Your ties will last a long time if you take care of them: Are you untying, storing, and cleaning yours correctly?
Neckties are a funny thing. They’re symbols of pert authority when all the way up, symbols of casualness when they’re down—and when they’re not there at all, on some occasions, people wonder why.
In exchange for those instant telltale signs, however, we as card-carrying necktie wearers have a duty to protect them. Since they can’t tell us if we’re stressing them out, need a shower or just being treated poorly in general, take a moment to learn (or relearn) some tie care basics.
One of the largest problems the beginning tie-wearer faces is wrinkles. Not just random waves in the fabric, these wrinkles are persistent creases that break the line down the center of the body. This simply will not do.
Wrinkles form for a few reasons: improper storage, faulty undoing of the knot, and/or too tight a knot in the first place.
When storing a necktie, take the fabric into consideration. If it’s silk, hang it up—the material has a beautiful intrinsic quality of relaxing and smoothing itself out. As delicate as silk is, it’s best if left hung up to let gravity do its work. Small wrinkles tend to fade away in the fabric if it gets the proper time to recover. This also means that, although we all have our favorites, we can’t wear the same one every day.
As for cotton, wool and knit ties, our best course of action is to roll them up and store them away in a drawer. Unlike silk ties, gravity may actually damage these types of fabric, making them lose their fresh, crisp look.
The second possible cause for wrinkles is the actual act of unknotting our ties. Although it can be cathartic to take off a tie (especially if you’re mad as hell, yank off your tie, throw your fedora down, and stomp on it after losing at the track), a wrinkly future is in store if it’s undone improperly. To take off a tie, just reverse the steps of putting it on. It’s that simple. Those few seconds are worth any price charged to dewrinkle it by a professional. As Primer style editor Grant Harris says, never try to iron a tie yourself.
Unless we’re so tired we end up falling asleep without changing our clothes, there’s no real excuse to disrespect our ties by not undoing them and storing them with the finesse and care they deserve… and they all deserve it. Doing so will keep your tie wrinkle-free and looking as fresh as the day you clipped it on for the first time. Just kidding. I hope.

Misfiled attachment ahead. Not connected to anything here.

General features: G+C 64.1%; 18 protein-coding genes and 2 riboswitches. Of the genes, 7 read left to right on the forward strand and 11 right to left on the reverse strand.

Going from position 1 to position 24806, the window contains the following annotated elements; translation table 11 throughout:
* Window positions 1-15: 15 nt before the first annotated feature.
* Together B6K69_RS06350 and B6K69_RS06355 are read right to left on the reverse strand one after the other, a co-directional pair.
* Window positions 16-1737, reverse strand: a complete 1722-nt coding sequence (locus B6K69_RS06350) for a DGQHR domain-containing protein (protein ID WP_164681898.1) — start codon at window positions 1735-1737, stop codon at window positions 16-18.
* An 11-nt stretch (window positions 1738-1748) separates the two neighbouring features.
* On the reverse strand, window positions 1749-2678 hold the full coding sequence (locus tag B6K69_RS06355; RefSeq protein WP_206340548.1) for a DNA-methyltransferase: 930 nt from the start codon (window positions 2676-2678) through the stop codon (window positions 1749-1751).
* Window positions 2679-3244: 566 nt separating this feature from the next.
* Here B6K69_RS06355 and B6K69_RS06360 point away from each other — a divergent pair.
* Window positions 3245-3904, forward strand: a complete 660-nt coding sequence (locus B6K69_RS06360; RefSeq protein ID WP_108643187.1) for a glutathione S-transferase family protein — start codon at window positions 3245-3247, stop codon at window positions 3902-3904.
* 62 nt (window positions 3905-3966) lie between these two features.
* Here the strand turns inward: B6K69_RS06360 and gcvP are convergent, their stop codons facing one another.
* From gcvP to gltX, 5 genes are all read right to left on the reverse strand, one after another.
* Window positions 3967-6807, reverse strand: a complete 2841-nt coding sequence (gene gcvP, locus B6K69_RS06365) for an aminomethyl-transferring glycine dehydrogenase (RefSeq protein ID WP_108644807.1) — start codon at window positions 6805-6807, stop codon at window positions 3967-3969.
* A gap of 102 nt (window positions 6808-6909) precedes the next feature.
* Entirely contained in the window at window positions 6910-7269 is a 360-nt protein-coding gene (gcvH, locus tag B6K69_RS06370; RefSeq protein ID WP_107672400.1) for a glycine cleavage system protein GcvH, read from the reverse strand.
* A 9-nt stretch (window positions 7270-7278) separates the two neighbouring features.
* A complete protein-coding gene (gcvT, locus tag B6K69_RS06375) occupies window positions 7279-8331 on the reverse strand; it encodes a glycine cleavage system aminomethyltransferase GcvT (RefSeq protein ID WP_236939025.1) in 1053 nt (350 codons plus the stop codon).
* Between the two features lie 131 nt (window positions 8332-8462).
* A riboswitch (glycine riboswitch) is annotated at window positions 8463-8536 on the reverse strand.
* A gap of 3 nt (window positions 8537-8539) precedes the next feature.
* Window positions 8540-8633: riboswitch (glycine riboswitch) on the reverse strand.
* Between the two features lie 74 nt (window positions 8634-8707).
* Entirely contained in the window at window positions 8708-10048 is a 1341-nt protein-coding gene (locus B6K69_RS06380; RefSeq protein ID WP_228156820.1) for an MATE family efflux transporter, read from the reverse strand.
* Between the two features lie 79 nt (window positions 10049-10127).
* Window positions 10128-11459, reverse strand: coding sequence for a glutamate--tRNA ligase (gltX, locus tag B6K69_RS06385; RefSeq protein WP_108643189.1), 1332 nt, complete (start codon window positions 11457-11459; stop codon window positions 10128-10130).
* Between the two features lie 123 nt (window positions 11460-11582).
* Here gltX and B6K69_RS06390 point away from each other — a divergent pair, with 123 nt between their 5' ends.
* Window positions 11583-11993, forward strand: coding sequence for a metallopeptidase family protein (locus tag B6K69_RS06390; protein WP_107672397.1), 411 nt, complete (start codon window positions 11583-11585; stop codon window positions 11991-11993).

This last point can’t really be stressed enough. I’d like to say knot tightness is the main culprit of tie wrinkles, but the Pew Research Center isn’t exactly compiling empirical data to back it up yet. Until that glorious day, all I have is the ole gut feelin’.
I have a friend who likes to think he knows more than anyone about menswear. Taking this as a cue he could at least be trusted to take care of a tie, I let him borrow a magnificent dark blue treasure of mine. It was returned with a crease. Right where the knot was. It was like standing at the edge of the abyss and staring into the jagged shadow of oblivion. Not wanting to be on the news for garroting a man with silk, I explained that a tie is not like a shoe. They don’t arbitrarily get undone as we’re going about the day, so we needn’t knot them like a noose.
Although mentioned above, it’s worth going deeper into how to properly put our ties up for the night.
Get a tie rack. While you can technically hang a tie off of anything, it’s not worth the risk of throwing it on the back of a chair that gets sat upon and, lo and behold, getting it creased. Tie racks aren’t expensive, either, so there’s no excuse to not have one.
It might just be me, but the possession of a tie rack is impetus to use it. And when we use tie racks, everyone wins. Plus, silk is actually a protein fiber, which makes it susceptible to fading and damage if exposed to sunlight for too long. Keep your tie rack someplace dark and cool and dry.
If you’re worried about storage in extraordinary situations—i.e. traveling—don’t fret. There are indeed traveling cases out there. Don’t be lured into a false sense of security, though. When you reach your destination, take time to hang or roll up your ties since they’ll have been folded up the entire time they’re in there. And if you’re a DIY kind of guy, and just carrying a few ties, you can roll ’em up and stick ’em into a pair of shoes. Two birds with one stone!
After wrinkles, the other plague tie-wearers must be weary of is the dreaded blemish.
When it comes to stains, tread carefully. Damaging a tie is easy—so easy I swear even looking at one wrong may curl the tip up. Despite that, there are numerous proclaimed home remedies out there: powders, alcohol, Voodoo, yelling “Out, damned spot, out, I say!” while vigorously scrubbing it, etc. But if the stain requires meticulous work or you’re worried you may damage the fabric, you may have better luck bringing it to a trusted cleaner to get the spot removed. Better safe than sorry and all.
My mother, who, with my father own a restaurant near Cincinnati, swears that lemon juice can actually remove stains from a necktie or a shirt (they get a lot of business types). While I’m not sure I’d want to risk it, her advice has never failed me yet.
If you do find yourself staring at a horrible stain, the general rules follow: blot it, don’t scrub it. Never submerge your ties in water. If you’re using a cleaning agent, test it in an inconspicuous area first (Just like carpet!).
Also, don’t “spot treat” a necktie. Any sort of difference in a tie, be it color brilliance or fabric integrity, will be immediately noticeable. It’s not worth bringing attention to something we may have flubbed on as an accessory already made to attract the eye. On top of that, if the stain persists, it may even spread. Like a horrible, horrible virus.
Or you could try to steal as many Red Lobster bibs as possible to prevent it from ever happening again.